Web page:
To create an arbitrary DOM, use %XML.Document. This class provides a class method that returns a DOM with a single empty node. Then use instance methods of that class to add nodes as needed.
Or use %XML.Reader to read an arbitrary XML document and then create a DOM from that document.
Accessing Data
The Caché XML tools provide several ways to access data in XML form. The following figure shows a summary:
For any well-formed XML document, you can use the following classes to work with data in that document:
In Caché, a DOM is an instance of %XML.Document. This instance represents the document itself and contains the nodes. You use the properties and methods of this class to retrieve values from the DOM. You use %XML.Node to examine and manipulate the nodes. For information, see Representing an XML Document as a DOM.
Modifying XML
The Caché XML tools also provide ways to modify data in XML form. The following figure shows a summary:
For an XML document, you can use class methods in %XML.XSLT.Transformer to perform XSLT transformations and obtain a modified version of the document. See Performing XSLT Transformations.”
For a DOM, you can use methods of %XML.Document to modify the DOM. For example, you can add or remove elements or attributes.
The SAX Parser
Caché XML Tools use the Caché SAX (Simple API for XML) Parser. This is a built-in SAX XML validating parser using the standard Xerces library. SAX is a parsing engine that provides complete XML validation and document parsing. Caché SAX communicates with a Caché process using a high-performance, in-process call-in mechanism. Using this parser, you can process XML documents using either the built-in Caché XML support or by providing your own custom SAX interface classes within Caché.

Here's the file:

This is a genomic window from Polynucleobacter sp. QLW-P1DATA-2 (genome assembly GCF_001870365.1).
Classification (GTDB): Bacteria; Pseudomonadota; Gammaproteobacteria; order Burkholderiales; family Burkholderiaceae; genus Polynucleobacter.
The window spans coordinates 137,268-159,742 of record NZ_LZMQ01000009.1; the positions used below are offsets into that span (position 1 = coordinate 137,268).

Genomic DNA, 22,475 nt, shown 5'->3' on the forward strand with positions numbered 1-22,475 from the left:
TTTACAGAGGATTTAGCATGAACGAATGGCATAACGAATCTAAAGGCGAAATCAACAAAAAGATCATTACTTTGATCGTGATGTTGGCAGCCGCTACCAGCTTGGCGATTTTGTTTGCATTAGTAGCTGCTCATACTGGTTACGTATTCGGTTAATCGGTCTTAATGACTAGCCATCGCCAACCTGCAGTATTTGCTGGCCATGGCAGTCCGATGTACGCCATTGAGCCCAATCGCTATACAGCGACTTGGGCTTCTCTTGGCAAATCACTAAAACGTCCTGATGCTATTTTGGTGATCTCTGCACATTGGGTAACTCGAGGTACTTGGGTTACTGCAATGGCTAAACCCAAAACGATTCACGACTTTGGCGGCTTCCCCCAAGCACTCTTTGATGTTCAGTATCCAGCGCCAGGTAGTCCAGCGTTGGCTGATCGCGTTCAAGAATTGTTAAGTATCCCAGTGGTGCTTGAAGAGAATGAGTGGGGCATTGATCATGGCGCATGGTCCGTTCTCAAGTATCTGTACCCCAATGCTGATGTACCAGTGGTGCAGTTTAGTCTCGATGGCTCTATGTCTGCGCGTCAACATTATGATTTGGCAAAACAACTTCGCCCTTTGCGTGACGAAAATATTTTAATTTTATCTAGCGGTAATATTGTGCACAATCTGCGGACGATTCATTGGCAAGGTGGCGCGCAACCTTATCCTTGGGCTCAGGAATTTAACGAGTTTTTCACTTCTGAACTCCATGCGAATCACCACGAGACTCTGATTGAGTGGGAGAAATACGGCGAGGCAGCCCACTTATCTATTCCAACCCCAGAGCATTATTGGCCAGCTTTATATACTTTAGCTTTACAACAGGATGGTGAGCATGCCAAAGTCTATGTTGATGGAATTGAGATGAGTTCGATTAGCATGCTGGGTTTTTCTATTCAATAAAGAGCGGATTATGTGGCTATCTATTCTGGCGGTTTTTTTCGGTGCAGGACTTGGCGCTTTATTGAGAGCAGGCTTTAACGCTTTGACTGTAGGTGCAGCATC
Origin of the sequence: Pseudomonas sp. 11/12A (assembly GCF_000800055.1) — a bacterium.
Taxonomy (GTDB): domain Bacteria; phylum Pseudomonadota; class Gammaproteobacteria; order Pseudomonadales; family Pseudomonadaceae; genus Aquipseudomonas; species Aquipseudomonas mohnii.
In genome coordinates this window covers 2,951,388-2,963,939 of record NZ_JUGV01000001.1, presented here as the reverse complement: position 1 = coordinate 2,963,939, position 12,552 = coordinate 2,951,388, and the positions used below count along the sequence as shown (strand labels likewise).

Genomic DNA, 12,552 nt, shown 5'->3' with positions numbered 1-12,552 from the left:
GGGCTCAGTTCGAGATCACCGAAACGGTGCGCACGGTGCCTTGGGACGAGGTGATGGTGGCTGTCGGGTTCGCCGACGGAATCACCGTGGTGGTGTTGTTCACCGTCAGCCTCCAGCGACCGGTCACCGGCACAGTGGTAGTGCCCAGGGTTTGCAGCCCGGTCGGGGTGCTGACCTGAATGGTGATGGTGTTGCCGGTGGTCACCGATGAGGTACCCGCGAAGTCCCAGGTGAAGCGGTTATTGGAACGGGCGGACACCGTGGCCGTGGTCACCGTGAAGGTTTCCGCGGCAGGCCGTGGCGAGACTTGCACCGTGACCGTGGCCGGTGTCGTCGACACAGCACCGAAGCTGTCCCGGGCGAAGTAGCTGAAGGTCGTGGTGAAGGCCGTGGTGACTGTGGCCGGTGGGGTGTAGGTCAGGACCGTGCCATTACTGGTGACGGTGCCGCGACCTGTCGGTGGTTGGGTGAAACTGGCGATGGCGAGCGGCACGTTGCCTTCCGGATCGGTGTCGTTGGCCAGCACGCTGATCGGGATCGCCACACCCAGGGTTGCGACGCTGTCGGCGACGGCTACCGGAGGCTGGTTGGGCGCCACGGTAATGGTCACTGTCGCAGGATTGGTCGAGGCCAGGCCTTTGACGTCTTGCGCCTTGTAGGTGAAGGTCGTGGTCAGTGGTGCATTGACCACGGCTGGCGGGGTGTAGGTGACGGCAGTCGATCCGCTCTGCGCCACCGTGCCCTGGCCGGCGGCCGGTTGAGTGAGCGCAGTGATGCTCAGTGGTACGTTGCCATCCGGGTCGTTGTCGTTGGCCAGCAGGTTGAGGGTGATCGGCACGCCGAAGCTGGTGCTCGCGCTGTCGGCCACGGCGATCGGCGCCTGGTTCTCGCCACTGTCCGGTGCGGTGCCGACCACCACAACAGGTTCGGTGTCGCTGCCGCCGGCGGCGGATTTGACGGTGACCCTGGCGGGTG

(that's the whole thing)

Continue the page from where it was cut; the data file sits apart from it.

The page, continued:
For special applications, you can customize the Caché XML support. This includes an easy way to create custom XML server code; see Serving XML from Caché.” You can also create custom entity resolvers and content handlers; see Customizing How the SAX Parser Is Used.”
You can validate any incoming XML using industry-standard XML DTD or schema validation. You can also specify which XML items to parse. See Customizing How the SAX Parser Is Used.”
Additional XML Tools
Caché XML support includes the following additional tools:
Considerations When Using the XML Tools
When you work with XML tools of any kind, there are at least three general points to consider:
Character Encoding of Input and Output
When you export an XML document, you can specify the  character encoding  to use; otherwise, Cache chooses the encoding, depending on the destination:
For any XML document read by Caché, the XML declaration of the document should indicate the character encoding of that file, and the document should be encoded as declared. However, if the character encoding is not declared in that document, Caché assumes the following:
Choosing a Document Format
When you work with an XML document, you must know the  format  to use when mapping the document to Caché classes. Similarly, when you create an XML document, you specify the document format to use when writing the document. The XML document formats are as follows: